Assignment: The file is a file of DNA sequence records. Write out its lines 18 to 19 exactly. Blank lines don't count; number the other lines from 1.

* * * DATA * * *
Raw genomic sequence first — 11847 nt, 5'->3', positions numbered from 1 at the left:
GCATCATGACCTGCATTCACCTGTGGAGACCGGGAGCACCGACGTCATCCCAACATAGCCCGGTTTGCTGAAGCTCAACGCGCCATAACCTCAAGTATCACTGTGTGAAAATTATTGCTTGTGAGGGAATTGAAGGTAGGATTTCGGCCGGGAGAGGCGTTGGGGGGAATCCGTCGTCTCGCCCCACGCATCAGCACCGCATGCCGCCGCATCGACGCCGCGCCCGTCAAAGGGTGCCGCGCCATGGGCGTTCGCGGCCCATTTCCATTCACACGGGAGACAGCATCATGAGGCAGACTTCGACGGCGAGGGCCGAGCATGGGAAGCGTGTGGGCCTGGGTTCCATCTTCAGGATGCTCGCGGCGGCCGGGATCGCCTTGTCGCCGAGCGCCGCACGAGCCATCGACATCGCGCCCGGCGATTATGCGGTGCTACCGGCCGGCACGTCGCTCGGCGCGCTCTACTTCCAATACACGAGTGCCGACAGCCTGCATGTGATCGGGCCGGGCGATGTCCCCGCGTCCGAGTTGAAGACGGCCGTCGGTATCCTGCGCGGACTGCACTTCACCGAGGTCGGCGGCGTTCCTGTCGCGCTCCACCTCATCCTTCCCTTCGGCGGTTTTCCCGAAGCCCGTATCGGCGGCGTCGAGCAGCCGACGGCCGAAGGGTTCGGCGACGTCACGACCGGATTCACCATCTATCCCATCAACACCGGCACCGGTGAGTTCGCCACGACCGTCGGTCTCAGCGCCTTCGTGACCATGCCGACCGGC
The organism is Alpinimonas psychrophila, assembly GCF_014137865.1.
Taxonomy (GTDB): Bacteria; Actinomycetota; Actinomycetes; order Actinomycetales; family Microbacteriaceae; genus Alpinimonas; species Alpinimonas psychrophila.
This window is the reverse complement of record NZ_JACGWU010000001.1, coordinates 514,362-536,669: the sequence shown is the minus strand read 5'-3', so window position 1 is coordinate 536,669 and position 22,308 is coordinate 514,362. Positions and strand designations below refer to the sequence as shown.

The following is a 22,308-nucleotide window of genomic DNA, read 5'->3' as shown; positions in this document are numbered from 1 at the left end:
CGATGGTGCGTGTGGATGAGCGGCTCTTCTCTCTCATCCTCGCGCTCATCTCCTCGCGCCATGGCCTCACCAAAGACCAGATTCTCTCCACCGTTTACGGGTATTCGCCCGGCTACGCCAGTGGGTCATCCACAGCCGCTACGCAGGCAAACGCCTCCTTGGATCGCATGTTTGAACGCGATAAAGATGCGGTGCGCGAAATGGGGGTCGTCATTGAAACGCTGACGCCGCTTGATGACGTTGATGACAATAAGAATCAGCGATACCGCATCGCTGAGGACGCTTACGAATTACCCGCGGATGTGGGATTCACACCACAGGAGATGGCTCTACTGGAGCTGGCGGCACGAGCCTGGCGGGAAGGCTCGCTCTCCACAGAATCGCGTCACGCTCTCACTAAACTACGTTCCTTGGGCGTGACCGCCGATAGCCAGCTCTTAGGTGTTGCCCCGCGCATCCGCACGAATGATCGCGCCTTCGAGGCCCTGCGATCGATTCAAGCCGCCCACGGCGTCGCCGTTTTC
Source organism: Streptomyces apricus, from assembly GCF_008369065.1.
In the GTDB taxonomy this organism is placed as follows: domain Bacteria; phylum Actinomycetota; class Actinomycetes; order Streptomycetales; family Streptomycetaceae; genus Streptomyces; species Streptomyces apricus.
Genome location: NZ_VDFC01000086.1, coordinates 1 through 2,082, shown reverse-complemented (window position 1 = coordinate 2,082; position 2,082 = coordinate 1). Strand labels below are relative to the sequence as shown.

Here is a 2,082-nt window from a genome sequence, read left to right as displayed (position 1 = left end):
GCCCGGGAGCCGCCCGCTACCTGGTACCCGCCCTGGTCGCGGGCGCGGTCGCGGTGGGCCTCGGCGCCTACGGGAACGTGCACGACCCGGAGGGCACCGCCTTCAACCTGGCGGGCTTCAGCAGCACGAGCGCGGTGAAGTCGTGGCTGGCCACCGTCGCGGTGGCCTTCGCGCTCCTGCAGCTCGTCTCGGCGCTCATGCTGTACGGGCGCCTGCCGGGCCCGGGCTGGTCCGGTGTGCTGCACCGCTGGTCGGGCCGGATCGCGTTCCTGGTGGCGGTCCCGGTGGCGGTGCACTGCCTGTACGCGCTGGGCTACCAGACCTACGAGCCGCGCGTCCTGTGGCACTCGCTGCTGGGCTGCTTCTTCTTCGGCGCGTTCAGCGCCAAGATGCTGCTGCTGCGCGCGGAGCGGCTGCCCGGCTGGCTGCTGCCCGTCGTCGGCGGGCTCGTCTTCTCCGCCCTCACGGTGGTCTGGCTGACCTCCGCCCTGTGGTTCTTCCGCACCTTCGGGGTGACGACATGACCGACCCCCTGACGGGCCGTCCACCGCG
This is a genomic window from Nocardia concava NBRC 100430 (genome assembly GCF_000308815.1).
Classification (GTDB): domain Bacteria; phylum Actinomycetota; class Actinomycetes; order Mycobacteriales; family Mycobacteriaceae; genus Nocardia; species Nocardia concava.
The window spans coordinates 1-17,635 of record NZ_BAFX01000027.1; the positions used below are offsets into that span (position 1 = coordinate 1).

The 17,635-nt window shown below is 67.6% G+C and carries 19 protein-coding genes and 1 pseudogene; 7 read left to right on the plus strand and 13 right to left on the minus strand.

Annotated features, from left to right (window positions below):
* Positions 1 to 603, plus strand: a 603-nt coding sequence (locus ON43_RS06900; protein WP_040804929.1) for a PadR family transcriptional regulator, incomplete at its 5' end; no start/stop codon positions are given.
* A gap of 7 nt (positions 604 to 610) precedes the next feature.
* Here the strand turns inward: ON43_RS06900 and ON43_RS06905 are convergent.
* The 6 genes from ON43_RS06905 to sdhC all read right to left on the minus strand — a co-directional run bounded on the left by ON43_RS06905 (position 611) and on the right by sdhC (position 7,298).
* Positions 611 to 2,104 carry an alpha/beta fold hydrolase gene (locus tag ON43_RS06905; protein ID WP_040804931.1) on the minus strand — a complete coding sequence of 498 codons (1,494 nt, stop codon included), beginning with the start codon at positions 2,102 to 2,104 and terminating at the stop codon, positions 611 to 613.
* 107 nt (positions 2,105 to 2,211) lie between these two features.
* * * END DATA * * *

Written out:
* Positions 1 to 603, plus strand: a 603-nt coding sequence (locus ON43_RS06900; protein WP_040804929.1) for a PadR family transcriptional regulator, incomplete at its 5' end; no start/stop codon positions are given.
* A gap of 7 nt (positions 604 to 610) precedes the next feature.